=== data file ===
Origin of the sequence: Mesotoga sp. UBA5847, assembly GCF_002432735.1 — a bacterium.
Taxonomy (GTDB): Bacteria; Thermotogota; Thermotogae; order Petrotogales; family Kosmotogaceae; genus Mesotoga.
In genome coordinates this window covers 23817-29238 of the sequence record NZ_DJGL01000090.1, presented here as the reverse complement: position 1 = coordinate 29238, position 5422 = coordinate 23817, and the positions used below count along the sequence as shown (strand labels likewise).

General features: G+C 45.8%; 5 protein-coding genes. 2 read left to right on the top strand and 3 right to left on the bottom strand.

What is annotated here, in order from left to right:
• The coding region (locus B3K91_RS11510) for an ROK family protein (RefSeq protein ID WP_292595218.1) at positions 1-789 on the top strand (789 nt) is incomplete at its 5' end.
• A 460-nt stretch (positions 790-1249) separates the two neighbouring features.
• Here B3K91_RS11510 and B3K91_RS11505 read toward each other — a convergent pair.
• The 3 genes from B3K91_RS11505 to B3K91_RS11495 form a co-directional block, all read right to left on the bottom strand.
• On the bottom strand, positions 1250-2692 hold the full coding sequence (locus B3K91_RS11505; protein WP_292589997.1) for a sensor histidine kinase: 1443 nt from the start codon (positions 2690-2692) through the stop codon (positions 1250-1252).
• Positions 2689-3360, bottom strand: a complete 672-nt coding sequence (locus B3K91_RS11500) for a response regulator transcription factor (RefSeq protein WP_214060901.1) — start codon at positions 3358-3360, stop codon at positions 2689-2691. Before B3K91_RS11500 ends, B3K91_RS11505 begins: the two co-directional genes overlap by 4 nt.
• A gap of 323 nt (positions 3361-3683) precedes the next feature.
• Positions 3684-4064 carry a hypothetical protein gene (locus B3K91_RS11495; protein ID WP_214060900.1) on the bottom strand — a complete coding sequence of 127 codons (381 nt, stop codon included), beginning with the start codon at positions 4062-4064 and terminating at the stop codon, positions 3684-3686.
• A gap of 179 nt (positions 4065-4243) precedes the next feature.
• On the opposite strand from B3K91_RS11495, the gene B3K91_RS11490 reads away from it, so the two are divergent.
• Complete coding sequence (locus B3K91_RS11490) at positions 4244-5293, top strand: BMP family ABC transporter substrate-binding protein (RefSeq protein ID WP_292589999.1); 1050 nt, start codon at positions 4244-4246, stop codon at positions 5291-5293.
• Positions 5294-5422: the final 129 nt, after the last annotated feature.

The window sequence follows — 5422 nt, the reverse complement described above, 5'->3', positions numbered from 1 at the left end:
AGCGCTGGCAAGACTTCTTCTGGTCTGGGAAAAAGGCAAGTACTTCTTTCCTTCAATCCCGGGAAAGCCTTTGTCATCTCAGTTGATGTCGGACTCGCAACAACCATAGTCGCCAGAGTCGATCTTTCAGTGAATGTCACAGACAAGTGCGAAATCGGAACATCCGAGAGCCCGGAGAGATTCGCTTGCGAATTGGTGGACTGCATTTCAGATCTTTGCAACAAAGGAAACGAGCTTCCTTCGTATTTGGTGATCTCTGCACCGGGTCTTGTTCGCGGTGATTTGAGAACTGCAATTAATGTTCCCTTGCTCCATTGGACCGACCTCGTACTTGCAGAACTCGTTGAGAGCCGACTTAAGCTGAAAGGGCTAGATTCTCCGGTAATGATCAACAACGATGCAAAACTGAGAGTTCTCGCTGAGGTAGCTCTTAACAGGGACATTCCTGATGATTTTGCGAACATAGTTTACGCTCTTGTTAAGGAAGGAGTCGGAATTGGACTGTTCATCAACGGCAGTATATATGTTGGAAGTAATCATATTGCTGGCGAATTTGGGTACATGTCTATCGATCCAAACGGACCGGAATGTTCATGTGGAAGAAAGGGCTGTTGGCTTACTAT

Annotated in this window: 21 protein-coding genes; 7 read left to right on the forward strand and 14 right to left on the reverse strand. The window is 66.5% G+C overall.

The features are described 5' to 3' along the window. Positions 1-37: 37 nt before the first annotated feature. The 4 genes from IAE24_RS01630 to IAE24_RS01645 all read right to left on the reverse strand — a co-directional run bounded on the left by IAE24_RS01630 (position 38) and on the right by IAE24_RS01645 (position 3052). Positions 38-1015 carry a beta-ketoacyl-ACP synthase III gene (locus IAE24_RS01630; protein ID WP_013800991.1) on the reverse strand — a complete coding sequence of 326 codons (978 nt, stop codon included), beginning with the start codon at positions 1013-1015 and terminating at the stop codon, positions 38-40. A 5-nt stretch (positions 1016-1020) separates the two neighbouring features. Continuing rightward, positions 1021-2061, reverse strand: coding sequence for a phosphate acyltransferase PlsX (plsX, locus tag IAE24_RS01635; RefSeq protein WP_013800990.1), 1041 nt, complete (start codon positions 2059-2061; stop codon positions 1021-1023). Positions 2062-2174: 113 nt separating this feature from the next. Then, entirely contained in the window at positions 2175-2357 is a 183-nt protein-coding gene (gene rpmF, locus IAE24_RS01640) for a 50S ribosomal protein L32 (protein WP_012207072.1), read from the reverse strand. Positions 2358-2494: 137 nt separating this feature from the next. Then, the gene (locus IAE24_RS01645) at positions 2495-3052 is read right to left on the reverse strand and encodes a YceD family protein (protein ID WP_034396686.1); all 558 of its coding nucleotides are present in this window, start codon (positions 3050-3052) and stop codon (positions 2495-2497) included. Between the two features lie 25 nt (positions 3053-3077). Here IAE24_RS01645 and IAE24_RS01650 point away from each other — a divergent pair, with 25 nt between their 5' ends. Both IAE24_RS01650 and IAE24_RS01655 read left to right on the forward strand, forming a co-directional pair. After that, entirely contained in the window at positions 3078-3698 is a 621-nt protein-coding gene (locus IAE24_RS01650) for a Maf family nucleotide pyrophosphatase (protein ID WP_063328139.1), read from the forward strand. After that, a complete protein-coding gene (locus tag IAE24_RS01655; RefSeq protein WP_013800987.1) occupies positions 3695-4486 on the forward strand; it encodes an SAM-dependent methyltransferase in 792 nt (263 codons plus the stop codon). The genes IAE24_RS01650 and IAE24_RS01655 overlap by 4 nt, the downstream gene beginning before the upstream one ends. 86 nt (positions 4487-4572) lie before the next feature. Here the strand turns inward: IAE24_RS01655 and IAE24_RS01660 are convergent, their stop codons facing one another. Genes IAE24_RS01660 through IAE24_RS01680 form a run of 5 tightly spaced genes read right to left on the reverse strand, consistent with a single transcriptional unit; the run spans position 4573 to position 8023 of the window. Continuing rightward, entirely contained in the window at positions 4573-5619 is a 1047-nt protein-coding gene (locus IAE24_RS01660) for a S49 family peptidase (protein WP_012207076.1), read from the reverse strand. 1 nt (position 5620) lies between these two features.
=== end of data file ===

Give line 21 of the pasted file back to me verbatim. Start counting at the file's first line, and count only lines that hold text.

The features are described 5' to 3' along the window. Positions 1-37: 37 nt before the first annotated feature. The 4 genes from IAE24_RS01630 to IAE24_RS01645 all read right to left on the reverse strand — a co-directional run bounded on the left by IAE24_RS01630 (position 38) and on the right by IAE24_RS01645 (position 3052). Positions 38-1015 carry a beta-ketoacyl-ACP synthase III gene (locus IAE24_RS01630; protein ID WP_013800991.1) on the reverse strand — a complete coding sequence of 326 codons (978 nt, stop codon included), beginning with the start codon at positions 1013-1015 and terminating at the stop codon, positions 38-40. A 5-nt stretch (positions 1016-1020) separates the two neighbouring features. Continuing rightward, positions 1021-2061, reverse strand: coding sequence for a phosphate acyltransferase PlsX (plsX, locus tag IAE24_RS01635; RefSeq protein WP_013800990.1), 1041 nt, complete (start codon positions 2059-2061; stop codon positions 1021-1023). Positions 2062-2174: 113 nt separating this feature from the next. Then, entirely contained in the window at positions 2175-2357 is a 183-nt protein-coding gene (gene rpmF, locus IAE24_RS01640) for a 50S ribosomal protein L32 (protein WP_012207072.1), read from the reverse strand. Positions 2358-2494: 137 nt separating this feature from the next. Then, the gene (locus IAE24_RS01645) at positions 2495-3052 is read right to left on the reverse strand and encodes a YceD family protein (protein ID WP_034396686.1); all 558 of its coding nucleotides are present in this window, start codon (positions 3050-3052) and stop codon (positions 2495-2497) included. Between the two features lie 25 nt (positions 3053-3077). Here IAE24_RS01645 and IAE24_RS01650 point away from each other — a divergent pair, with 25 nt between their 5' ends. Both IAE24_RS01650 and IAE24_RS01655 read left to right on the forward strand, forming a co-directional pair. After that, entirely contained in the window at positions 3078-3698 is a 621-nt protein-coding gene (locus IAE24_RS01650) for a Maf family nucleotide pyrophosphatase (protein ID WP_063328139.1), read from the forward strand. After that, a complete protein-coding gene (locus tag IAE24_RS01655; RefSeq protein WP_013800987.1) occupies positions 3695-4486 on the forward strand; it encodes an SAM-dependent methyltransferase in 792 nt (263 codons plus the stop codon). The genes IAE24_RS01650 and IAE24_RS01655 overlap by 4 nt, the downstream gene beginning before the upstream one ends. 86 nt (positions 4487-4572) lie before the next feature. Here the strand turns inward: IAE24_RS01655 and IAE24_RS01660 are convergent, their stop codons facing one another. Genes IAE24_RS01660 through IAE24_RS01680 form a run of 5 tightly spaced genes read right to left on the reverse strand, consistent with a single transcriptional unit; the run spans position 4573 to position 8023 of the window. Continuing rightward, entirely contained in the window at positions 4573-5619 is a 1047-nt protein-coding gene (locus IAE24_RS01660) for a S49 family peptidase (protein WP_012207076.1), read from the reverse strand. 1 nt (position 5620) lies between these two features.